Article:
So the Premier League returns with Dean Smith preparing his team to take on Southampton, just as he was in the final week before the international break. The more things change, the more they stay the same.
While fans may bemoan the lack of top-flight action over the past fortnight, the clubs themselves have been anything but idle.
Norwich, fresh from watching Daniel Farke notch their first win of the season, handed the German his cards, while Aston Villa reacted to a run of five straight defeats by sacking Smith the following day.
After a brief dalliance with Frank Lampard, the Canaries decided Smith — whose failure to get much of a tune out of Emi Buendia, bought from Norwich for £30million in the summer, must have contributed to his downfall — was the man to arrest their slide back towards the second tier.
Smith, like Farke, has a Championship promotion on his CV which, let’s face it, is likely to come in handy next season but also, importantly, the record of keeping a team up in the Premier League at the first time of asking — a feat he managed with Villa in 2020.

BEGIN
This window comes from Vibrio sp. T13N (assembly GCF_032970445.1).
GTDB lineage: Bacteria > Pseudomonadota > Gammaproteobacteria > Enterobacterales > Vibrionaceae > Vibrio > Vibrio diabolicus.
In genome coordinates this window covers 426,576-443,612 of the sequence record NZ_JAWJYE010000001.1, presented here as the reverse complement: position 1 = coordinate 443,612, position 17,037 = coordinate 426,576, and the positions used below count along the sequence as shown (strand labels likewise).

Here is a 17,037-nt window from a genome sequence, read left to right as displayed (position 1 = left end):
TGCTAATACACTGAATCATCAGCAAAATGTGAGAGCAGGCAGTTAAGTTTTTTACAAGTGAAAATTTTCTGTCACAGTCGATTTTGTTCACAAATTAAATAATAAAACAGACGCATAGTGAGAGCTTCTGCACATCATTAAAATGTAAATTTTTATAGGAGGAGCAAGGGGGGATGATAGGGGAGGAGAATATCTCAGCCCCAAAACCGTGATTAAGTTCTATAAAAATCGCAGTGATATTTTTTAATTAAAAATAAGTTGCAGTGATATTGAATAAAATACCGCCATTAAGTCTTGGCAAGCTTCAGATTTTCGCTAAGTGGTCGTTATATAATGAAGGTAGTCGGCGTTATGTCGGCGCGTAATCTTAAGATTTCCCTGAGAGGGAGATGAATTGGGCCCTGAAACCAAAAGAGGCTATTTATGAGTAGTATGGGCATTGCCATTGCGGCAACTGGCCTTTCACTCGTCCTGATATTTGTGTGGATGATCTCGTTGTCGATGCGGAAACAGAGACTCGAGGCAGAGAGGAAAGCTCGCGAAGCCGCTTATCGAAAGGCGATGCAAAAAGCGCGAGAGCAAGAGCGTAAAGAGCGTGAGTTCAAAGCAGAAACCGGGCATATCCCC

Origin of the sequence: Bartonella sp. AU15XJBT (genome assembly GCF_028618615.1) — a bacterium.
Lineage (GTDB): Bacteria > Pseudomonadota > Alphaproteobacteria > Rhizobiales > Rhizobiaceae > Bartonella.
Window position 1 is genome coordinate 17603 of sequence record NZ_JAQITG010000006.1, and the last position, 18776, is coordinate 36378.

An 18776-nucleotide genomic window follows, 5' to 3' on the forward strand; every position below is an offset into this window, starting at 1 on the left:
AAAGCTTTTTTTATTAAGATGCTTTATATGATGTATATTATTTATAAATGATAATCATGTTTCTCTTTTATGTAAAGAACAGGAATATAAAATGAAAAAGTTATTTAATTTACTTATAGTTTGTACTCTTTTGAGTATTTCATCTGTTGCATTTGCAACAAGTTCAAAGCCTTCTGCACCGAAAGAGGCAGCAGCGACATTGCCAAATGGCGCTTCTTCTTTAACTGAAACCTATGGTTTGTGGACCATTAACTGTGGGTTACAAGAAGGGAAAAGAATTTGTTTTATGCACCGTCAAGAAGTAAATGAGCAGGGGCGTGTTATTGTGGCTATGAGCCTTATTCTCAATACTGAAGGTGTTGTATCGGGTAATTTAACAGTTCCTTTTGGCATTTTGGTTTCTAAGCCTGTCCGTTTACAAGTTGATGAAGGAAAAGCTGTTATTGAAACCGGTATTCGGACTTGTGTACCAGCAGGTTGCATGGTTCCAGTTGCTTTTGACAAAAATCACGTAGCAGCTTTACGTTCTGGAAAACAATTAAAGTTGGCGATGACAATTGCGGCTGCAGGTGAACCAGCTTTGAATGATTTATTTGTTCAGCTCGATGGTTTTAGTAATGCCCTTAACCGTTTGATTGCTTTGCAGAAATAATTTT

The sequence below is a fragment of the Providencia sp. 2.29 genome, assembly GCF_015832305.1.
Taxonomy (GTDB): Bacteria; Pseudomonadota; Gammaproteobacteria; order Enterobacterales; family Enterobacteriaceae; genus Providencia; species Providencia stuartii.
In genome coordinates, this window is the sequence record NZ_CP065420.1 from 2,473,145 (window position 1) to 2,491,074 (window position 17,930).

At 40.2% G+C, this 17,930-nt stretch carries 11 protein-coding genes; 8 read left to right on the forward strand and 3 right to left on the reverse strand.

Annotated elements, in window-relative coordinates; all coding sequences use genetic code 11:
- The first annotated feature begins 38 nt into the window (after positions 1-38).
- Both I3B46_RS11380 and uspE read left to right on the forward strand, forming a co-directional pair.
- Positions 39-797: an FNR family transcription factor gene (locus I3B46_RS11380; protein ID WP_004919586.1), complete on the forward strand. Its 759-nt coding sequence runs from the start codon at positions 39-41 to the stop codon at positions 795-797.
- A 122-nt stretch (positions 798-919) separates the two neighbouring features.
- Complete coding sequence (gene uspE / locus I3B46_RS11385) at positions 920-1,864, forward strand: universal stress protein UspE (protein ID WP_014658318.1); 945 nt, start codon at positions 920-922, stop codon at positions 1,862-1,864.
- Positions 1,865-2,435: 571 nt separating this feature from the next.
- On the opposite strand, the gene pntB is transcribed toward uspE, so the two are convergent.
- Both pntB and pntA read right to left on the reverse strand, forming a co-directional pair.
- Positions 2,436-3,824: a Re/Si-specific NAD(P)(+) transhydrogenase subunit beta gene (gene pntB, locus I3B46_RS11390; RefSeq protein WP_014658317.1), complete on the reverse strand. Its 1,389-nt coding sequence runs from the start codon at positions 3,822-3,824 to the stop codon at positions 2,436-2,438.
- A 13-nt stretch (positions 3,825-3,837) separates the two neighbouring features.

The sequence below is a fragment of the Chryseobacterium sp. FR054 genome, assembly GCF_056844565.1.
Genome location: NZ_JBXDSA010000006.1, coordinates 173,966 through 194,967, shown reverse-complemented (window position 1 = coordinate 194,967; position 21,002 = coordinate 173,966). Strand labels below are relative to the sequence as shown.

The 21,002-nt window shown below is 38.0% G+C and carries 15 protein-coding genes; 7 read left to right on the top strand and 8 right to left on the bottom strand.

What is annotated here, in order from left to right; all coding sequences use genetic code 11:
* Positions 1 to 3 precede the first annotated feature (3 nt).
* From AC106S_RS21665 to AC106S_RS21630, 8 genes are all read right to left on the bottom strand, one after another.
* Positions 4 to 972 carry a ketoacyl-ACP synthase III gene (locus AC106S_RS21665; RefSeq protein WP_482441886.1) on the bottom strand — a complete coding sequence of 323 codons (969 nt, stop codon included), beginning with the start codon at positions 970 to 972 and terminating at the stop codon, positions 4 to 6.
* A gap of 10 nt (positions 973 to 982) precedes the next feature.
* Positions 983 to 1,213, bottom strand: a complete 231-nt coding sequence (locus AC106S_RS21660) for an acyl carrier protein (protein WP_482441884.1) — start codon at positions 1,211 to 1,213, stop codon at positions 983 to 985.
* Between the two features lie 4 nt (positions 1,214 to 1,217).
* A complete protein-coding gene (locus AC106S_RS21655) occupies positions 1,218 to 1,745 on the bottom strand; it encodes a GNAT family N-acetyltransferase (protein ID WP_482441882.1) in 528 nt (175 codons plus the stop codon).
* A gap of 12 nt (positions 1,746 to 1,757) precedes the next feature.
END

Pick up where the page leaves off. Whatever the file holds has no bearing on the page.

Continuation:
For all the fine work done by Farke in Norfolk, pivoting to Smith before things get completely out of hand seems like a smart move.
But while Norwich filled their vacancy with a proven commodity, Smith’s former club took more of a gamble, albeit an alluring one.
Nobody suggests almost 200 games in charge of Glasgow Rangers makes Steven Gerrard a managerial novice, but in the Premier League that’s exactly what he is. And, with Villa’s very public ambition to establish themselves in the top rather than the bottom six, putting the task in the hands of an entity managing in the division for the first time is something of a leap of faith.
Gerrard inherited a mess in Glasgow and moves south with a Scottish title under his belt and endorsements ringing in his ears. The inspirational former Liverpool and England midfielder has been described as a strong leader who demands respect and does not tolerate second-best.
All of this makes him an obvious and intelligent target for Premier League clubs with a vacancy to fill. But Villa, with their stated aim of breaking into the upper echelons of the top flight, might have been expected to target a manager who has worked there before.
Concluding that Smith, after building Aston Villa from mid-table obscurity in the Championship to fairly well-established Premier League force, is not the man to take them any further is a ruthless, if just about understandable, move given the resources at his disposal last summer.
Deciding Gerrard is more suited to the task at hand is harder to justify.
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